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  19. Love the analogy. Love that we all tend to feel this way at times. We’re not alone. Beautiful words from a beautiful soul.

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    • I’m more thankful than I can say that our souls get to spend time together outside the computer-boxes.

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  20. What I learned on my acoustic vacation was that I have a sense of the obligations growing when I’m away from the internets. More unread mail. More blog posts to read.

    I want to walk in that round world with you.

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    • Let’s go, Sister! It’s about time for another phone conversation, right?

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  21. Brandee, I wish that I could sit down with you for a cup of coffee. Never mind that I don’t drink coffee, but I just like you a great deal.

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    • I don’t much drink coffee, either! Donuts? You’re a blessing, Robin! You remind me to keep my eyes open for all the little blessings that are really gigantic blessings.

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  22. So glad your featured Brandee’s post here Emily! I just love you both, and you are both on my blog roll and have been for a long time….:-) I can relate so deeply to this post. I have been having a hard time dealing with a grown child struggling with recovery from drugs and alcohol, and I finally broke down lately and started going to Celebrate Recovery meetings. It is hard not to get depressed and feel sorry for myself. I am desperately trying to change the thoughts that are flowing into my brain. I do think CR is helping. Please keep my son in your prayers.

    Reply
    • Dear Heavenly Father: Thank You for Carrie and for all the many ways You stir inside her heart and flow out, through her artful words. Thank You for the opportunity You’ve provided her in attending CR meetings, and thank You for the help she’s finding there. Father, I do lift up her son and pray that You’ll strengthen his resolve to abstain from alcohol and harmful substances. I ask You to heal any and all brokenness in his heart and fill any and all voids in his life b/c we know, Father, that addiction so often stems from an attempt to self-medicate. Thank You for being capable of every type of healing; we know You are still in the business of performing miracles, and thank You. Please place a hedge of protection around this young man, and please hold his loving mama in the very palm of Your hand. Thank You for her unconditional love, which comes straight from Your heart. Shore her up, Father, and help her to smile b/c–through the blood of Your precious Son–You’ve got this and every hurt that’s ever been and ever will be. In Your name I pray, Amen.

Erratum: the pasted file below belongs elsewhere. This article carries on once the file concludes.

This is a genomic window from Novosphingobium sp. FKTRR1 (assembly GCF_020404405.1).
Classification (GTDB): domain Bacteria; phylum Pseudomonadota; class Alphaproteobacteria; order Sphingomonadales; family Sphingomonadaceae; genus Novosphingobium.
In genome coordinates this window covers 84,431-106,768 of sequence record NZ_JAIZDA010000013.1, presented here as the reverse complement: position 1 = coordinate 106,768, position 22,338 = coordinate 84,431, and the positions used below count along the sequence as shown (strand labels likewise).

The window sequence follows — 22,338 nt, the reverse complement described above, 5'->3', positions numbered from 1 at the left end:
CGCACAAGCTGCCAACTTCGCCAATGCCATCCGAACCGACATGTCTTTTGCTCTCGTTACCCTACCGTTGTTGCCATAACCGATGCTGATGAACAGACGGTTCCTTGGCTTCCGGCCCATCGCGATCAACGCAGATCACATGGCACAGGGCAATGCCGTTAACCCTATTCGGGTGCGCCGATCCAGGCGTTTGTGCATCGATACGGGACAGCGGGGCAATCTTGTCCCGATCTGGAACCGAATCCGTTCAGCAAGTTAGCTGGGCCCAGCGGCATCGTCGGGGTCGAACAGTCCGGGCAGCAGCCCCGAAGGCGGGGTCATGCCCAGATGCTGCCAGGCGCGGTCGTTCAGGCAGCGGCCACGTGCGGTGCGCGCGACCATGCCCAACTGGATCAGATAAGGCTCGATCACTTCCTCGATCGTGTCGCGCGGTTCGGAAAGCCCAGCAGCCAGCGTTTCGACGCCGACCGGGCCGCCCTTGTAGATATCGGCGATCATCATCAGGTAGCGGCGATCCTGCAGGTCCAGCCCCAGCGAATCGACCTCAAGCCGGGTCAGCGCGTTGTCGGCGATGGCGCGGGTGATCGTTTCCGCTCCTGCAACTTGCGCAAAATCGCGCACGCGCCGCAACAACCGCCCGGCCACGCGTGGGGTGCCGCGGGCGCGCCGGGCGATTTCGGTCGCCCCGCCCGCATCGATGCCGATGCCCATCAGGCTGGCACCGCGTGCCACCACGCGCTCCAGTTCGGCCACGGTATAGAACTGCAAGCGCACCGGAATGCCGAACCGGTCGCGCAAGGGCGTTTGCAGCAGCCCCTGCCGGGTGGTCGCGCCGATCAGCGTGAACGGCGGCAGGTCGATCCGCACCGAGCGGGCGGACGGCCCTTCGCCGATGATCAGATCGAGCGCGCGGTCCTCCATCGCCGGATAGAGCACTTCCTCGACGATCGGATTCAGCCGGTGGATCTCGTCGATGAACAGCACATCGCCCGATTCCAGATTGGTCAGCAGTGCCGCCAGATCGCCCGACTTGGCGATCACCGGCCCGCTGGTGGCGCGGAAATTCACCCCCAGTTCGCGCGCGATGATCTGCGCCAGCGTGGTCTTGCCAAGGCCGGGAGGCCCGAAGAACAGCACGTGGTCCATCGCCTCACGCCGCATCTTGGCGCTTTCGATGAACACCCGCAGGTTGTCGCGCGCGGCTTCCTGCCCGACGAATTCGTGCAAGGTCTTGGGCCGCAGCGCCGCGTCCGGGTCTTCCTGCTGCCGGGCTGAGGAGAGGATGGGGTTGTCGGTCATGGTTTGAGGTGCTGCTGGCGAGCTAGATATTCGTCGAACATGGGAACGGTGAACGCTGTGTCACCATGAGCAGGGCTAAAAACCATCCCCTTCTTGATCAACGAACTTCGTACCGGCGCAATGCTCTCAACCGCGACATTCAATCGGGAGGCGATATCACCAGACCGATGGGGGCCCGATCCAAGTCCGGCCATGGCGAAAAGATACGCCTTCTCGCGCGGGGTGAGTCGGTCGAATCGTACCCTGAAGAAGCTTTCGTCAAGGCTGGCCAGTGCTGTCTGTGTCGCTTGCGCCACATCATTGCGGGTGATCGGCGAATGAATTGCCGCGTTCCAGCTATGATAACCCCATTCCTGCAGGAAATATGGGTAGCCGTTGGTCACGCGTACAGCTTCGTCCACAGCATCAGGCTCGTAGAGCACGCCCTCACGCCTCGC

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    • Thank you Brandee….what a beautiful prayer….you are a dear friend…..thank you for your kindness and encouragment.

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    • sweet carrie, i ache for you. for this boy of yours. for the struggle. and i know one day he will be free, and i know, what you are doing for him in the meantime, this loving on him in spite of, is speaking more gospel to him than any theology ever could. love you.

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  23. Out of the box is where life is, where love is, where He Is! Great post Brandee!

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  24. I wonder how Conway’s mom felt, living out of the box like that. I’m learning to slowly lower the sides of my box as my sons grow into that independence. I think hands-on parenting requires you to climb out of that box and to stretch yourself in ways I never thought possible. But when you’re out of the box, and it’s painful, awkward, just surviving out of faith – it is blessing to have friends like you who pray! Who get it or try to get it and uplift!

    I need to update my blogroll. Not all my favorites, not all my blogahood friends that I spend the most time with are on there – so maybe it is really a compliment to NOT be on a blogroll! LOL You’ve given me a weekend task!

    Awesome post, Brandee!!!!

    Reply
    • Maryleigh, I need to tell you: I think so very often about your letting those big kids of yours go and do what they’re called to do. You’re a great example and even an inspiration. My 12yo son likes to taunt me, sometimes, that he’s going into the military. (I come from a family of military men and love military men but don’t know that I’m strong enough to watch my son go into the military.) I always think, first, over my dead body. And right on the heels of that, I think: but Maryleigh does it. Lots of love to you.